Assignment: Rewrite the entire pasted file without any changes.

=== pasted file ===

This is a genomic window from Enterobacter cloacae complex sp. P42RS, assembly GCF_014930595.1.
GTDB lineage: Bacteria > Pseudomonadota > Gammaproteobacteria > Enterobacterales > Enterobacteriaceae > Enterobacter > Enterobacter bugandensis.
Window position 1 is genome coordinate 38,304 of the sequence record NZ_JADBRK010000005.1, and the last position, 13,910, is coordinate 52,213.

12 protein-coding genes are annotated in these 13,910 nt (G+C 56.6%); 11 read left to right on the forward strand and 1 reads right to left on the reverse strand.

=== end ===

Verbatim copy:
This is a genomic window from Enterobacter cloacae complex sp. P42RS, assembly GCF_014930595.1.
GTDB lineage: Bacteria > Pseudomonadota > Gammaproteobacteria > Enterobacterales > Enterobacteriaceae > Enterobacter > Enterobacter bugandensis.
Window position 1 is genome coordinate 38,304 of the sequence record NZ_JADBRK010000005.1, and the last position, 13,910, is coordinate 52,213.

12 protein-coding genes are annotated in these 13,910 nt (G+C 56.6%); 11 read left to right on the forward strand and 1 reads right to left on the reverse strand.